Factionalism in ZANU-PF since 1963

From Pindula

The ZANU-PF party has had numerous factional fights before and after Zimbabwean independence. The ZANU-PF party's formation in 1963 was as a result of a factional fight in the Joshua Nkomo led ZAPU party that saw Ndabaningi Sithole, Henry Hamadziripi, Mukudzei Midzi, Herbert Chitepo, Edgar Tekere , Leopold Takawira and Robert Mugabe leaving ZAPU to form the ZANU-PF party.



Background

Zimbabwe from the onset of independence has been driven by the politics of factionalism and splitting. The struggle for power was belived to be one of the major drivers leading to the creation of factions within the ZANU PF

Pre independence Factionalism

  • FROLIZI

There were two splits within ZANU prior to independence, first was with Nathan Shamuyarira and others leaving to join FROLIZI in 1973 after his bid for party leadership was defeated by Chitepo, after Chitepo's assassination Sithole assumed leadership but the Mgagao Declaration led to the split of Sithole and the group led by Mugabe and Simon Muzenda which wanted violent struggle which Sithole resented and had backing of ZANLA forces.

  • ZANU Mwenje

ZANU split as Ndabaningi Sithole formed the ZANU Ndonga with a minority Ndau people which later was known as (ZANU Mwenje) and left ZANU with Robert Mugabe who had a more militant agenda. Later the ZANU and ZAPU came together in what was called the Patriotic Front in order to get majority rule and after getting majority rule they split again and stood at the 1980 elections separately as Mugabe‟s ZANU PF and Nkomo‟s PF ZAPU, with Mugabe‟s ZANU PF winning the elections and Nkomo‟s ZAPU retaining a stronghold in the provinces of Matabeleland.

  • Nhari Badza rebellion

This was followed by the factional rebel lines led by Nhari in 1974 in the ZANLA forces of ZANU in which Nhari rebelled with Badza against ZANU and its High Command with the justification that he was dissatisfied with the fact that members of ZANU High Command were squandering party funds abroad in luxury those which were meant for the struggle while the others were suffering which led to their assassination.

Post-independence Factionalism

  • Edgar Tekere

Edgar Tekere who was second to Mugabe who left to form the ZUM party,

  • Simba Makoni

In 2008 Simba Makoni left to form the MKD or Mavambo party.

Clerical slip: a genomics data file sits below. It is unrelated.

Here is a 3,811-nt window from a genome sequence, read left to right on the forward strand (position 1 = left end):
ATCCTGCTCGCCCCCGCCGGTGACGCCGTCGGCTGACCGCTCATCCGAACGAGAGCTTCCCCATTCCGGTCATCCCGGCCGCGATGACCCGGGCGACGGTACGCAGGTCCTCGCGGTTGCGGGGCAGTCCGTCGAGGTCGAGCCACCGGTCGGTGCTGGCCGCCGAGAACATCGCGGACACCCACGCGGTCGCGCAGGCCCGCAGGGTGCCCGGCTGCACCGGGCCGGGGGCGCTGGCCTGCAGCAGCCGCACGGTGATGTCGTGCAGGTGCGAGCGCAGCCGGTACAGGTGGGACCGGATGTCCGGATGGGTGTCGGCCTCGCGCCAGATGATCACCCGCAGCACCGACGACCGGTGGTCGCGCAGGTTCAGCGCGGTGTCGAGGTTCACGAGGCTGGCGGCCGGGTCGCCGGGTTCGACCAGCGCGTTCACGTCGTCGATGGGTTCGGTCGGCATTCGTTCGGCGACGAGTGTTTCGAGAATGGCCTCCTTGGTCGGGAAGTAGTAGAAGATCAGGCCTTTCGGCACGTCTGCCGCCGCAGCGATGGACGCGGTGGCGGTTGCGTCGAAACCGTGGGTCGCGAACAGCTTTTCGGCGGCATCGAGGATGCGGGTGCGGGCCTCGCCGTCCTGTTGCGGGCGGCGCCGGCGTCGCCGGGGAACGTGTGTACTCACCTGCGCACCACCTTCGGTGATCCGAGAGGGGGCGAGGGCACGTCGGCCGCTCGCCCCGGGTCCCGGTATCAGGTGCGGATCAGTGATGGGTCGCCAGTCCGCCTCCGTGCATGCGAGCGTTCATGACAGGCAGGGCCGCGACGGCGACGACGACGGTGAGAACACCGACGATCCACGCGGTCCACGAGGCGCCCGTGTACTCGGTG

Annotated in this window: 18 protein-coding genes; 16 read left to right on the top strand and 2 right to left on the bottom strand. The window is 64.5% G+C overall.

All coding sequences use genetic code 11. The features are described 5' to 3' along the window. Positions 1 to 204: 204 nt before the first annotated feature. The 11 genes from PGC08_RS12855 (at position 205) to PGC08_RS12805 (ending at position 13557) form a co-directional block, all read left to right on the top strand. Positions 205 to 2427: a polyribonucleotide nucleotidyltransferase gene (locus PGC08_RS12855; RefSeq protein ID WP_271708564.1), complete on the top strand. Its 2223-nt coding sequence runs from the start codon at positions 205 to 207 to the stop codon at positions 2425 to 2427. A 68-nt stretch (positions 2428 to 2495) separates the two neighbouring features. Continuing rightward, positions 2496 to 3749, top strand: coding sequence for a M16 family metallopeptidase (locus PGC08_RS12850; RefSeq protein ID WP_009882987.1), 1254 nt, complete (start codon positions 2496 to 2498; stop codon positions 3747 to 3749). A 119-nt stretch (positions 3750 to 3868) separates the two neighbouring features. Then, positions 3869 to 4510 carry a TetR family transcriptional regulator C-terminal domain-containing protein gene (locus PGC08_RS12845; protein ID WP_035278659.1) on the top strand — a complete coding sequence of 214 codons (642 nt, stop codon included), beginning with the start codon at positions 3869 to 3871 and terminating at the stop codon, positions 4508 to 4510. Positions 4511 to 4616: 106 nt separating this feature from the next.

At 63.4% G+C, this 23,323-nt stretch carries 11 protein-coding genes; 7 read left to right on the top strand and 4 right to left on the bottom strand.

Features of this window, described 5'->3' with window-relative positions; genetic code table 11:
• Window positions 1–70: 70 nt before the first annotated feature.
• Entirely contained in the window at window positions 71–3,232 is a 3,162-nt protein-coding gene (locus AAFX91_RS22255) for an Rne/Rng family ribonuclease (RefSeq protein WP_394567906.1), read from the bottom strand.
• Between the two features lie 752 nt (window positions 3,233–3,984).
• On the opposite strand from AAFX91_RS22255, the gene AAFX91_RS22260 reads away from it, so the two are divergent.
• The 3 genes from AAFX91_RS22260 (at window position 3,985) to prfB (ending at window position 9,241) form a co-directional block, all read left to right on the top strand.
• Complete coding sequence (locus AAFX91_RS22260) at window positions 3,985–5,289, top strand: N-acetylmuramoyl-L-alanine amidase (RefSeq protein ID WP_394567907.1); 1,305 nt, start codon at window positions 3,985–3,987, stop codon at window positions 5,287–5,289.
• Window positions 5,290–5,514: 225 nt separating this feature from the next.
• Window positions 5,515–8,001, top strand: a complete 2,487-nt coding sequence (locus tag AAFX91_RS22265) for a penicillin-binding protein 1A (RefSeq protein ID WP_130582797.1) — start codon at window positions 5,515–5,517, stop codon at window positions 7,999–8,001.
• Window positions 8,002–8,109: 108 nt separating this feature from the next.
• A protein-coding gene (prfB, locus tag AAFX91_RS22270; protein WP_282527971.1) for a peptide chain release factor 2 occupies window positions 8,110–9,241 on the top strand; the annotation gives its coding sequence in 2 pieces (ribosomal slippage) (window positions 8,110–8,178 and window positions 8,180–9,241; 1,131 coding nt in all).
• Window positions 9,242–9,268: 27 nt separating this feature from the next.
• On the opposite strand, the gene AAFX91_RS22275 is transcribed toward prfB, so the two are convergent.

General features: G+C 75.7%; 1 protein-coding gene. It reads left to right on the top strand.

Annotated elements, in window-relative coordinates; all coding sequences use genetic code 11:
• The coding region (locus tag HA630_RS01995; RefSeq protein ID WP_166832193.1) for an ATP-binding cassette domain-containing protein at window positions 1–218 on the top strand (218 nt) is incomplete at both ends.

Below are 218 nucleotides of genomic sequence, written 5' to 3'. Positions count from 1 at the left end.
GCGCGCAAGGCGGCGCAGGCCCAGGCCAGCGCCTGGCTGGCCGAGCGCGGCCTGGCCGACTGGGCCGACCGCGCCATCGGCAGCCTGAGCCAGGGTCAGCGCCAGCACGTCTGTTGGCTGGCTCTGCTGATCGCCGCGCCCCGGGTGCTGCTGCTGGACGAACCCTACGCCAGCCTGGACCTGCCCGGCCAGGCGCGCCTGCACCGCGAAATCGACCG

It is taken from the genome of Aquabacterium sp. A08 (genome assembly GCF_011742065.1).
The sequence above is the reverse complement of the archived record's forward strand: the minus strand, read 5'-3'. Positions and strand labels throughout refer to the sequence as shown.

In November 2008 a group of former ZAPU members came out of ZANU - PF and formed ZAPU again. The left because of because of reasons that the former ZAPU members were being left out in the discussions between the two MDC formations and ZANU PF, unhappiness with the sacking of Dumiso Dabengwa from the politburo because he supported Simba Makoni in the 2008 presidential elections, lack of development in the Bulawayo province including the lack of progress on the Matebeleland Zambezi water project, ZAPU cadres not considered for burial at the national heroes acre and the issue of succession. All these factors were reported to have contributed to the creation of the ZAPU again though the members existed as a faction already in ZANU PF making it inevitable to split.

Zimbabwe Union for Democrats (ZUD) party was formed by the dismissed ZANU-PF member Margaret Dongo.

  • Jonathan Moyo

Jonathan Moyo left ZANU-PF after being fingered as the main plotter of the Tsholotsho Declaration.

Robert Mugabe's succession

Gamatox vs Weevils (2014)

Reports of factionalism surfaced within the ZANU PF party which were seen as a bid to succeed Robert Mugabe who was believed to be old and expected to retire. The Factions were reported to be five and ledd by Joyce Mujuru, Emmerson Mnangagwa, The Millitary, The Youths (G40) and the Mugabe faction allegedly dominated by all who were loyal to Robert Mugabe.

The most prominent members in these factional politics were belived to be Emmerson Mnangagwa and Joyce Mujuru who were reported to be fighting in an indirect manner in order to secure positions for leadership for themselves in the presidency in the event that the Mugabe retired or died.

The youth faction in ZANU PF was also reported to be influential with Saviour Kasukuwere behind it, as it was called the Generation 40 (G40) aiming to replace the old politicians in the political system.


The Millitary faction was reported to be led by high army officials who wanted to use their influence of the army in the political process as they were allegedly aware of the army‟s great contribution to attaining power and enforcing loyalty.

Joyce Mujuru was fired from the post of Vice president as the Factionalism in Zanu-PF intensified. Senior party officials notably Joram Gumbo, Didymus Mutasa and other key party long time leaders were dismissed with a vote of no confidence. These dismissed members were alleged to be behind the Mujuru faction with the party remaining with the Mnangagwa faction who was promoted to Vice Presidency.

Team Lacoste Vs G40

From 2014 to 2017 Lacoste, Zanu-PF Faction was involved in a power struggle with the G40 (Zanu-PF Faction).

In the early weeks of November 2017, Mugabe expelled his longtime top ally Emmerson Mnangagwa after waging a series of attacks on him at youth interface rallies held across Zimbabwe. Mnangagwa was expelled on the basis that he was, dishonest, disloyal, deceitful and Unreliable. Mnangagwa was also accused of fanning factionalism and leading the Lacoste Faction which insulted Mugabe and his wife Grace Mugabe.

Mnangagwa's expulsion led to Operation Restore Legacy which saw Mugabe leaving office and Mnangagwa taking over.

Post Robert Mugabe Factionalism

After Mugabe resigned allegedly under duress reports of factionalism resurfaced. The Lacoste, Zanu-PF Faction was reported to be in a power struggle with 2018 Zanu PF COSLEG Faction. The Lacoste, Zanu-PF Faction was allegedly led by Emmerson Mnangagwa whilst the 2018 Zanu PF COSLEG Faction was led by Constantino Chiwenga.